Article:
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A Shopper’s-Eye View of the Second-Home Slowdown

Where weekend houses have become affordable (and where they haven’t).

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The Catskills
The Catskills market has been buoyed as the city buys land to preserve its watershed, explains Eric Wedemeyer of Coldwell Banker Timberland. But village homes in Delhi, Stamford, and Walton are still underpriced for the region, as many lack the views and privacy weekenders crave. Also, consider Fleischmanns (pop. 335), an old resort town that will likely get more desirable after the nearby Bellayre ski center gets redone. In Sullivan County, says broker David Knudsen, the bargain properties are the ones that lack quaintness: ranch houses, say, or those with vinyl siding.

Connecticut
Fairfield County, home to New Canaan and Westport, is the place to look. Year-to-date sales are off 41 percent over 2008, according to the Warren Group. But there and in Litchfield County, most of what’s going on is nothing: Buyers and sellers aren’t meeting in the middle. “There’s a stalemate,” says Klemm Real Estate’s Rebecca Ward. She suggests making almost any offer—“No one else is”—to jump-start negotiations.

The Jersey Shore
Go a bit inland, and you’ll find areas where demand has fallen most. Neptune City, for example, is two miles from Bradley Beach, and a three-bedroom there is $319,000, about half what it would cost in Bradley. If you do want to be on the water, condos are a better deal than houses now—“in a bad market, they’re always the toughest to sell,” says Avon Realty’s Bob McDevitt.

The Berkshires
According to real-estate lawyer Edward McCormick, spec houses outside Great Barrington, in Alford and Egremont, are going unsold at $1 million to $3 million, and their builders may take offers. If you’re looking for something more modest, consider building your own house. Land prices have sunk, and tradesmen here are begging for work.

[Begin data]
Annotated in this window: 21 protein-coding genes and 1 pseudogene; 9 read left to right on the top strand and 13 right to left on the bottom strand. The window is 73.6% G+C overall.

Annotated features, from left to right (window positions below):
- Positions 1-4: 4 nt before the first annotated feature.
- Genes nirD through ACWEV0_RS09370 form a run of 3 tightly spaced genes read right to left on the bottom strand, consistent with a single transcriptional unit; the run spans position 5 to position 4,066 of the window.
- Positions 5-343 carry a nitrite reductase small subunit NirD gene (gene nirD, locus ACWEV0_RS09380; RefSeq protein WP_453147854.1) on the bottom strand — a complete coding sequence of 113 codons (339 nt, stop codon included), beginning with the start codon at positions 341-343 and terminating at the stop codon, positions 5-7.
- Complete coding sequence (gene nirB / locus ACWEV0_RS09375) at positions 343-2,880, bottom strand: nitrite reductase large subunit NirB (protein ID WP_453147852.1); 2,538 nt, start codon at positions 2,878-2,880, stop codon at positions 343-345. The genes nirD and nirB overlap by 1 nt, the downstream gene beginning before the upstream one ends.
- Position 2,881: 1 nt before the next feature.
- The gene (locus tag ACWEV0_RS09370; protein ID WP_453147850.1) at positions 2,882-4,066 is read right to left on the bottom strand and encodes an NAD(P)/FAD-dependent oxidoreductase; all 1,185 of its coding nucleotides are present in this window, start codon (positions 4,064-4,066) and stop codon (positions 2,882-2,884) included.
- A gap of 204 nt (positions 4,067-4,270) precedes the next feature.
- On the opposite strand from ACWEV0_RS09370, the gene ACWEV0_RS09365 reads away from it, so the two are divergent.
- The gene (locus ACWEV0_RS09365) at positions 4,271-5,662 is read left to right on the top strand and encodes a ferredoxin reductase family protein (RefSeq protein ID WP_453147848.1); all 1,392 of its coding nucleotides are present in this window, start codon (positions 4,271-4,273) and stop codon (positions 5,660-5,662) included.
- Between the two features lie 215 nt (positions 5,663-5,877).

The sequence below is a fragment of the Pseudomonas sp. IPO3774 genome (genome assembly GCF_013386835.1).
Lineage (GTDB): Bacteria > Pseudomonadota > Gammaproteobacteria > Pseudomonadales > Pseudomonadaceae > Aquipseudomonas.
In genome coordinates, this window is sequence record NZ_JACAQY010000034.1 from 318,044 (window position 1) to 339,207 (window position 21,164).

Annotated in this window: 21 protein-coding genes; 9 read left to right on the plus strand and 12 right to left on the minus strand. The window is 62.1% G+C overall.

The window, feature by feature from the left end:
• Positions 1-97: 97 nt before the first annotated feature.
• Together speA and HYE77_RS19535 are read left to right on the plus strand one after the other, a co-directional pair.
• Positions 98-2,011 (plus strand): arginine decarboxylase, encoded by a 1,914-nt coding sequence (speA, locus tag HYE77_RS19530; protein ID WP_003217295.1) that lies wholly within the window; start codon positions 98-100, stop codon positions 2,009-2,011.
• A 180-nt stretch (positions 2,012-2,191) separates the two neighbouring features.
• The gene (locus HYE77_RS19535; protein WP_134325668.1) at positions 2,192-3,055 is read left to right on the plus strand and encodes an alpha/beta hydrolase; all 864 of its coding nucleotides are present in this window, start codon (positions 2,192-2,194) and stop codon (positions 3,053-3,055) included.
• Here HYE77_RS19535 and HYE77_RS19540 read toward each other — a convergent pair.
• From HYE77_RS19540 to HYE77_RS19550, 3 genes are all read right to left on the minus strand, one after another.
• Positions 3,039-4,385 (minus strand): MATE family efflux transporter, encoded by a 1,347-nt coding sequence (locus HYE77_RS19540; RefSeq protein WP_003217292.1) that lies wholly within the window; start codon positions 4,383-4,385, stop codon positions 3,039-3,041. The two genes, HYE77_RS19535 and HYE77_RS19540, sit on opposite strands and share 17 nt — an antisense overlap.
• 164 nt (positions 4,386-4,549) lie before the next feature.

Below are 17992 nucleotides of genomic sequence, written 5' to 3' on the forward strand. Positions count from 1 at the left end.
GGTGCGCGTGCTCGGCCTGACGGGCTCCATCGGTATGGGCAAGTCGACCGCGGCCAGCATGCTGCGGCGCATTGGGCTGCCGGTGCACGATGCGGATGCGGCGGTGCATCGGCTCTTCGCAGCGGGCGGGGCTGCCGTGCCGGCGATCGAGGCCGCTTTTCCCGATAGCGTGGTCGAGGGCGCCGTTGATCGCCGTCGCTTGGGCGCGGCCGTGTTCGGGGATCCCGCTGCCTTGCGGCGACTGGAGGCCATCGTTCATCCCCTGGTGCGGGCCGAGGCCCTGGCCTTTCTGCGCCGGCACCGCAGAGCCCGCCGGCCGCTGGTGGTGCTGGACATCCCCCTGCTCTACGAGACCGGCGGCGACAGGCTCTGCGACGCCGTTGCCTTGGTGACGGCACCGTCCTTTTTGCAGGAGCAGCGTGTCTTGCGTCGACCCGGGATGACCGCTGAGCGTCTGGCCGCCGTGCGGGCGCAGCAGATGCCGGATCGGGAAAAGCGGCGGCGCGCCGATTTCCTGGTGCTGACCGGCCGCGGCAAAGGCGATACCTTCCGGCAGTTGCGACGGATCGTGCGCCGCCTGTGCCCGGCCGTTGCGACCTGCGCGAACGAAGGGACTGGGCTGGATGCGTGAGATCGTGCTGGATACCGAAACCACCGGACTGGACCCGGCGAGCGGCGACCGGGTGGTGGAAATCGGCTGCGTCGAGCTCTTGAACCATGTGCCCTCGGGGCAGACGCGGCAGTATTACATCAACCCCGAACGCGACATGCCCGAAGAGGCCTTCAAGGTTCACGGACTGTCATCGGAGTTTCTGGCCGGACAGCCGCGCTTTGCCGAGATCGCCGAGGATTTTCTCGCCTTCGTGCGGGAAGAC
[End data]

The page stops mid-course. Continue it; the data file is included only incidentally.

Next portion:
The North Fork
Here, it’s $1 million–plus houses that are seeing deep price cuts. Corcoran’s Sheri Winter Clarry has a client, a builder, whose price has gradually fallen from $2.85 million to $1.52 million. (He cuts the price by $5,000 every Wednesday.) The market for smaller houses here isn’t so bargain-friendly, because the area draws budget-minded folks who are still competing over these properties. Houses that are “more turnkey” go faster, so look for a fixer-upper.

The Hamptons
It’s never cheap, but it sure is cheaper. The biggest drop has been in Bridgehampton (median prices down 30 percent in 2008, per Corcoran’s market report). That’s because spec building in the $3 million–plus range, especially north of Route 27, has glutted the market. In Bridgehampton, Southampton, and Water Mill, there are 48 such listings now, and nothing’s closed at this price point since January, which could decrease prices as summer nears. Unfortunately for you dreamers, the really covetable houses aren’t being reduced—appraiser Jonathan Miller says many owners are just waiting things out. “Because we’ve never seen this before, they may think, Maybe next spring.


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